Seven score and 10 years ago, Abraham Lincoln gave his Gettysburg Address, widely considered one of the greatest speeches in American history. But even today, there are still a few points about the speech that are misunderstood.
On the 150th anniversary of the Gettysburg Address, constitutional scholar and Yale Law professor Akhil Amar, historian and Princeton University professor Sean Wilentz and Jeffrey Rosen of the National Constitution Center discuss the constitutional legacy of Lincoln and the address itself.
Ken Gormley of Duquesne University School of Law looks back at another big historical anniversary this year, the developing Watergate scandal, and how it tested our Constitutional principles.
As the 50th anniversary of President John F. Kennedy’s assassination nears, here is a look at 10 popular and useful websites that contain all the documents, reports, video and audio you’ll need if you are researching this historic event.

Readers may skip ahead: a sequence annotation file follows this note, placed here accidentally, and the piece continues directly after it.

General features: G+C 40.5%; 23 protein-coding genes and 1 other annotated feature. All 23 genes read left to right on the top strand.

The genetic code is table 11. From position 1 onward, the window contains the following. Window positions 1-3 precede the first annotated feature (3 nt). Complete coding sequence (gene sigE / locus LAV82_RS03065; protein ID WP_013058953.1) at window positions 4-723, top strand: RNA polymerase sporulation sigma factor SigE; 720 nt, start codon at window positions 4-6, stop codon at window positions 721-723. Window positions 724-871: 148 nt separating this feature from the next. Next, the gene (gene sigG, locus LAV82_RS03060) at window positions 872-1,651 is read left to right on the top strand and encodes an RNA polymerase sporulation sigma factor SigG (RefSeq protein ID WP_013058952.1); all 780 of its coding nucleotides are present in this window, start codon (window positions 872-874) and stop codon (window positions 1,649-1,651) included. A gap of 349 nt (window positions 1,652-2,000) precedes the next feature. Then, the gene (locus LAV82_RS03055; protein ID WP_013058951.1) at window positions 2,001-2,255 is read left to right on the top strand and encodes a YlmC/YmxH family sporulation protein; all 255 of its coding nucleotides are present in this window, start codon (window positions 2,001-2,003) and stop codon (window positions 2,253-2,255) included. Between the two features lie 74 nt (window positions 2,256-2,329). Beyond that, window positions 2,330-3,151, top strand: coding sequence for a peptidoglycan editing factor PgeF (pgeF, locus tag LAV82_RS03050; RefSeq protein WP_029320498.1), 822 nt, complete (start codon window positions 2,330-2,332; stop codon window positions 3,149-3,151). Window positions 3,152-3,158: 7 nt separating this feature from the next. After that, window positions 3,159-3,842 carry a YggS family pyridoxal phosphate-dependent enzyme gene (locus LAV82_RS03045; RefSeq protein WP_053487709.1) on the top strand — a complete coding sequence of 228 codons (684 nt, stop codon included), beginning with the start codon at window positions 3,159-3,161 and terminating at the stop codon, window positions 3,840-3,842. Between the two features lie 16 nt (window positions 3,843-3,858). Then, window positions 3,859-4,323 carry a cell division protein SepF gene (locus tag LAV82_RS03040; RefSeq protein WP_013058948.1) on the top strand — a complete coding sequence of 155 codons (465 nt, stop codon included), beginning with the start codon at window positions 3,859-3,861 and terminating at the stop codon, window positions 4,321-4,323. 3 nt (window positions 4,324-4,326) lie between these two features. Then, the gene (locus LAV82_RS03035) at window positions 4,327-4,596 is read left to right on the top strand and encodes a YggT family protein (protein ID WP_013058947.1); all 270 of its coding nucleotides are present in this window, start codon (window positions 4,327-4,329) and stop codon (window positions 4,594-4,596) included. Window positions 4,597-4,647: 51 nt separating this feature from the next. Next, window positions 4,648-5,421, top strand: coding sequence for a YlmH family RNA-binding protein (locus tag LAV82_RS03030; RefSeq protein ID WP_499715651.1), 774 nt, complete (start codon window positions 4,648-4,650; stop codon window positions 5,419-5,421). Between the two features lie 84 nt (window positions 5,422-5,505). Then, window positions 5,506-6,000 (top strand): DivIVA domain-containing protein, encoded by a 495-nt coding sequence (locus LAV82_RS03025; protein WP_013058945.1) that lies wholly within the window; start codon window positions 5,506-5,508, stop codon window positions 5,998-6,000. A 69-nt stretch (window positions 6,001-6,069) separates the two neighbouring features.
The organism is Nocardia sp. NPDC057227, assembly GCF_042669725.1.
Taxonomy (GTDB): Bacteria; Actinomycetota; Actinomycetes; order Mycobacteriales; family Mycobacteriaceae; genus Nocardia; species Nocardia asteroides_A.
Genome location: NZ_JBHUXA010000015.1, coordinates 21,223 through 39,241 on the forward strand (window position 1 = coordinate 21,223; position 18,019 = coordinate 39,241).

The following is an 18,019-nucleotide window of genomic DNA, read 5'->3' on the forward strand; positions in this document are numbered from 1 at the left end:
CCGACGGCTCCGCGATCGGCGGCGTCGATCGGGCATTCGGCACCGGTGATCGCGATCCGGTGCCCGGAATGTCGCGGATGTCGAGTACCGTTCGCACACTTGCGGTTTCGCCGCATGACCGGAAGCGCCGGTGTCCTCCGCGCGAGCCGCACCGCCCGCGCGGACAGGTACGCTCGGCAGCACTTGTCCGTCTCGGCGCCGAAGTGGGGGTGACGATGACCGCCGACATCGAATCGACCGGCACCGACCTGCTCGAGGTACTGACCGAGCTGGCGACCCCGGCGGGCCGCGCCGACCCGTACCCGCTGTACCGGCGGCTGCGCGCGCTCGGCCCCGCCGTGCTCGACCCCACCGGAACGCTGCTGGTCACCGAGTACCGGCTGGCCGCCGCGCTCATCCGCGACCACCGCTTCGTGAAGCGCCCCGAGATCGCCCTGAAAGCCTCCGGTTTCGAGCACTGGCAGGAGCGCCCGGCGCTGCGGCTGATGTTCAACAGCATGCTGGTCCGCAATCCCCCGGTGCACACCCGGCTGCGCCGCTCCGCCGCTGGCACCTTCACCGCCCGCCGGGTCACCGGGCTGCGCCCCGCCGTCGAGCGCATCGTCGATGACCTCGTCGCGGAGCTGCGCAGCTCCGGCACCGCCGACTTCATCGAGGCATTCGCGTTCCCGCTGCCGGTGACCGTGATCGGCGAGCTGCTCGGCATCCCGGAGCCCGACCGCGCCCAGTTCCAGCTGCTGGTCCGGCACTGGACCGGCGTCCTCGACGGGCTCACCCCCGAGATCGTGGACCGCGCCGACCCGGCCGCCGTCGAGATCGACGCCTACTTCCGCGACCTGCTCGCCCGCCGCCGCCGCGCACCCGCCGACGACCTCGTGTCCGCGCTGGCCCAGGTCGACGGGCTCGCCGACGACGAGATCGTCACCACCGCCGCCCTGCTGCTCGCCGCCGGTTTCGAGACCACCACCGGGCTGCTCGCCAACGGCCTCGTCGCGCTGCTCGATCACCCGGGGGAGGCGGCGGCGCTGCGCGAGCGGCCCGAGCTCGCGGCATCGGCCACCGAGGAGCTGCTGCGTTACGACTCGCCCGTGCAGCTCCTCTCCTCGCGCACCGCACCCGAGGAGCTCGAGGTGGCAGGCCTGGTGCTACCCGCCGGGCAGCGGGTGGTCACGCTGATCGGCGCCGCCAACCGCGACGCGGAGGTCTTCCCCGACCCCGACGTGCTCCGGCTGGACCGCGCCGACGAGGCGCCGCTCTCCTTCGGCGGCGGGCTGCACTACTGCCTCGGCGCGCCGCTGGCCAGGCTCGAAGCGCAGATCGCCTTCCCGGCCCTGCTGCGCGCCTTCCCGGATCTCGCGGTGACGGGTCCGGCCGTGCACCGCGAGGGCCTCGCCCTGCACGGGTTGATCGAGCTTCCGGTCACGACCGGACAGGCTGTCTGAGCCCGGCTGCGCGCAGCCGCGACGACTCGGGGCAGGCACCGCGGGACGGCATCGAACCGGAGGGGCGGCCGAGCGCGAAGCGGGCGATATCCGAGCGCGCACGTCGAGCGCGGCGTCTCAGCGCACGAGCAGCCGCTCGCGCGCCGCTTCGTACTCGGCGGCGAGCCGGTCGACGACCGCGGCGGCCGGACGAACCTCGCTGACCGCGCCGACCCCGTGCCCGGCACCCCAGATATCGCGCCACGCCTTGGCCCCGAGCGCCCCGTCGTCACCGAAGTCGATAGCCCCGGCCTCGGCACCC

In this excerpt from his new book, A Cruel and Shocking Act: The Secret History of the Kennedy Assassination, a veteran investigative journalist Phillip Shenon reveals what happened to the original autopsy notes in the Kennedy assassination case, and why they ended up in a fireplace.
Today marks the 236th anniversary of America’s “other” constitution. But how many of us know when it was created and how and why it was adopted?
On November 14, 1959, TV Guide published a brief essay about politics and television by Senator John F. Kennedy that contained some prophetic words about the influence of money and public relations on presidential campaigns that still seem true today.
Lyle Denniston looks at the legal reasoning behind the FDA’s decision to ban foods with trans fats, which dates back to a 1911 Supreme Court decision about the fate of 130 cans of preserved eggs.
Amid weeks of reports about slumping polling data, the last major polling group that didn’t say Congress was at an all-time low in popularity confirms what we all know: Congress is in a slump.
Bob Bauer, distinguished scholar in residence and senior lecturer at the New York University School of Law, looks at the distinctions between hard money and soft money campaign contributions that are central to the case of McCutcheon v. Federal Election Commission before the Supreme Court this term.